Elon Musk’s SpaceX said it lost up to 40 Starlink satellites that it launched into orbit last week from Florida because of a geomagnetic storm.
The aerospace company sent 49 Starlink satellites into low Earth orbit on Thursday via a Falcon 9 rocket.
About 80% of those satellites were “significantly impacted” by a geomagnetic storm Friday, SpaceX said in a statement Tuesday.
SpaceX said the affected satellites wouldn’t collide with other satellites as they deorbited. There won’t be any orbital debris, and no satellite parts will hit Earth, SpaceX added.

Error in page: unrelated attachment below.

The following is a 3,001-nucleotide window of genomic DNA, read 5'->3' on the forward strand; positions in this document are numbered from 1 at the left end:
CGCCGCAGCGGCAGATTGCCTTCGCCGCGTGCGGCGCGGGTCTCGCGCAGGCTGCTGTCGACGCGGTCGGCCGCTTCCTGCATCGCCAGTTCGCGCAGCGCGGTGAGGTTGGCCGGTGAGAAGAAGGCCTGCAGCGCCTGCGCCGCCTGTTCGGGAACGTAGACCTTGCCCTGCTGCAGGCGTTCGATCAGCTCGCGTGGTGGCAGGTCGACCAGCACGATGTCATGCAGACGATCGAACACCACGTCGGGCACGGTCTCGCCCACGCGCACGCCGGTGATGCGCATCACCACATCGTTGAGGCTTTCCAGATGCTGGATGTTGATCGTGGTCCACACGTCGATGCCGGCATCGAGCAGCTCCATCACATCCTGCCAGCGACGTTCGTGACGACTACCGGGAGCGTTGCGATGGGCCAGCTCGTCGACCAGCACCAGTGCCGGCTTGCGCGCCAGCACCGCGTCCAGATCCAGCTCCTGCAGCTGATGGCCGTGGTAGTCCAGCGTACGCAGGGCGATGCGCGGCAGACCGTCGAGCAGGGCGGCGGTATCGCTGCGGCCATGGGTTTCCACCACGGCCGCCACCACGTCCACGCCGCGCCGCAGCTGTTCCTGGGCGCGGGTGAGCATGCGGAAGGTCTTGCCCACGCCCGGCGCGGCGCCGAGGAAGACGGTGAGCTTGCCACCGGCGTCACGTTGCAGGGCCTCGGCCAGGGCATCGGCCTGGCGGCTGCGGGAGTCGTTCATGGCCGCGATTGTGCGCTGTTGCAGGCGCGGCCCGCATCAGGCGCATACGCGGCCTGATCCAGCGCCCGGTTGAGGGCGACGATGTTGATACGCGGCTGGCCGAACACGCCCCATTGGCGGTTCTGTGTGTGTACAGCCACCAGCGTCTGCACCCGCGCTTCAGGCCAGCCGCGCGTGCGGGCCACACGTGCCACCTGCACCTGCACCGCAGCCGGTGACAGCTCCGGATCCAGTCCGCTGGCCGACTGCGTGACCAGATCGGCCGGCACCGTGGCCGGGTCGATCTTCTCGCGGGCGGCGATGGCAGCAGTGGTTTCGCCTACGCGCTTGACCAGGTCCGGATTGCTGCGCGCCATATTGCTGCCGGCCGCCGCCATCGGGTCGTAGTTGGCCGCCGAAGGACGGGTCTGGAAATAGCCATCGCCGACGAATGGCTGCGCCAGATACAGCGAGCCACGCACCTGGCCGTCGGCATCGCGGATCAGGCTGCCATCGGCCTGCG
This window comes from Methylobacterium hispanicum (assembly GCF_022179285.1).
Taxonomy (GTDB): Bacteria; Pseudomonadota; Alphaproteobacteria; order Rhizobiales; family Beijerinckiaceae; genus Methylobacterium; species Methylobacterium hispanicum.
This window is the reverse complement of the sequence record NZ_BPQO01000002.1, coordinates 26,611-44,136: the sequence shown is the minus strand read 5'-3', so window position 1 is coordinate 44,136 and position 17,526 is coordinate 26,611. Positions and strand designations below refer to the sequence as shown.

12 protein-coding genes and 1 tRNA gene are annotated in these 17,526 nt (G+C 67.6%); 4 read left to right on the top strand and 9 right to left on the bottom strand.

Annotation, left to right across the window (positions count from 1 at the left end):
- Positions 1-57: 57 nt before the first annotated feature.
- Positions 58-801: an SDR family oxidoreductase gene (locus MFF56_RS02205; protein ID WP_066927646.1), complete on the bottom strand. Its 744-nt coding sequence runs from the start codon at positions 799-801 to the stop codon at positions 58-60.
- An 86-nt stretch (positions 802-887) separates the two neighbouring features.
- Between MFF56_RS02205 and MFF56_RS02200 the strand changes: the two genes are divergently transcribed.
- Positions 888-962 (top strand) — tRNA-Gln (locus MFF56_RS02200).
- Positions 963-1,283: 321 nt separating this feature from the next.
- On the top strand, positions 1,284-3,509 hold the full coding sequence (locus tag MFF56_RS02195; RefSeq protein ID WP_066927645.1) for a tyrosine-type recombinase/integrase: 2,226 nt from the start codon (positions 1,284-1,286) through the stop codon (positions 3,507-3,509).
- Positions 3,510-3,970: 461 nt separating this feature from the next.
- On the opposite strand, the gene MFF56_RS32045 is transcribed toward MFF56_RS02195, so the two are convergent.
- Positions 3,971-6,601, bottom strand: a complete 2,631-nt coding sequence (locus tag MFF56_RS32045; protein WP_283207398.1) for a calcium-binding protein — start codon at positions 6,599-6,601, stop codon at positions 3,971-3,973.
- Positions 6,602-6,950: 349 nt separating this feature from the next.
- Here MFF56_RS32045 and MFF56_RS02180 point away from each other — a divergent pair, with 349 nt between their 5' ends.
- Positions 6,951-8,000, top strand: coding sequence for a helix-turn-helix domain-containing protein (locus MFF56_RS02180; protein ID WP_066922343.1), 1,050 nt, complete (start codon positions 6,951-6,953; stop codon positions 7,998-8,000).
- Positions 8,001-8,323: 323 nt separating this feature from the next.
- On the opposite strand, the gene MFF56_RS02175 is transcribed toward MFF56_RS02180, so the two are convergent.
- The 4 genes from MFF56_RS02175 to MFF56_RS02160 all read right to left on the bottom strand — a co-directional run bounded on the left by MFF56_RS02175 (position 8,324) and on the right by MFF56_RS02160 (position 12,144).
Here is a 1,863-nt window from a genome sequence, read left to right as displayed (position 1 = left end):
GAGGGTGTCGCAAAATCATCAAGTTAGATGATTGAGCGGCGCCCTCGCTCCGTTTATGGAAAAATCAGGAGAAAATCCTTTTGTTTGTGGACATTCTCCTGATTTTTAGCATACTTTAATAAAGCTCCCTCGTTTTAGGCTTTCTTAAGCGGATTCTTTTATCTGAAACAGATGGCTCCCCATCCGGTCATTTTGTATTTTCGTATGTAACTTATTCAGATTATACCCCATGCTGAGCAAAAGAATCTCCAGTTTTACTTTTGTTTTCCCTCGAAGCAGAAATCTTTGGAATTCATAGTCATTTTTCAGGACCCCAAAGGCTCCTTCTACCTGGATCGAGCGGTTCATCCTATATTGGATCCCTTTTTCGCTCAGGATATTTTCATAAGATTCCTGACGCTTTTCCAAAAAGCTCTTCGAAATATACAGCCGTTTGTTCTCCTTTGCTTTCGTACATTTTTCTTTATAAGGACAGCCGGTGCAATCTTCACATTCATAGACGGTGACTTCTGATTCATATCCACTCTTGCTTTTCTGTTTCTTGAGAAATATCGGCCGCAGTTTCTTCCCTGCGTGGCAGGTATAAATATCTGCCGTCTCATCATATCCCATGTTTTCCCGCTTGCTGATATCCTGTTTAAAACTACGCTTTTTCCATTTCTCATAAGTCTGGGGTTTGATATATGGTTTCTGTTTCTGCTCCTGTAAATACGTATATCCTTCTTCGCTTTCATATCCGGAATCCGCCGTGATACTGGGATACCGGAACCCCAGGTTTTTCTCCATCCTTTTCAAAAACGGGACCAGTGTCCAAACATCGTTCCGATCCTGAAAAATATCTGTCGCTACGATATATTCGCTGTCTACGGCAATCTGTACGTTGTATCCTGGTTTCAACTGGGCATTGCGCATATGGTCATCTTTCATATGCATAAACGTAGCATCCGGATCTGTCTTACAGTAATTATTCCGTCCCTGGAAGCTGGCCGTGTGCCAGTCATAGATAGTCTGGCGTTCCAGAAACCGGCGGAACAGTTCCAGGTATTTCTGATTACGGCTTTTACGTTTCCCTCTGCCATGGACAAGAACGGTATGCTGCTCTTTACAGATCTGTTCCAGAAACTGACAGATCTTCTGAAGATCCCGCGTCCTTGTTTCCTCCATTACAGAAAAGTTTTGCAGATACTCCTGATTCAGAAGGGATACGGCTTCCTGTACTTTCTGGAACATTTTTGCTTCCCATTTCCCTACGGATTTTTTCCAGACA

Starlink is expected to be a major source of revenue for the company, with almost 2,000 satellites already launched and functioning in orbit.
Geomagnetic storms are triggered by disturbances between Earth’s magnetic field and charged particles from the sun, known as solar wind, according to the Space Weather Prediction Center.
The speed and intensity of the storm caused the “atmospheric drag” to climb to levels 50% higher than previous launches, SpaceX said in their statement, making it harder for satellites to reach their orbital position.
Amazon and others also have plans to launch satellites in the coming years, elevating fears that these small spacecraft could create more orbital debris.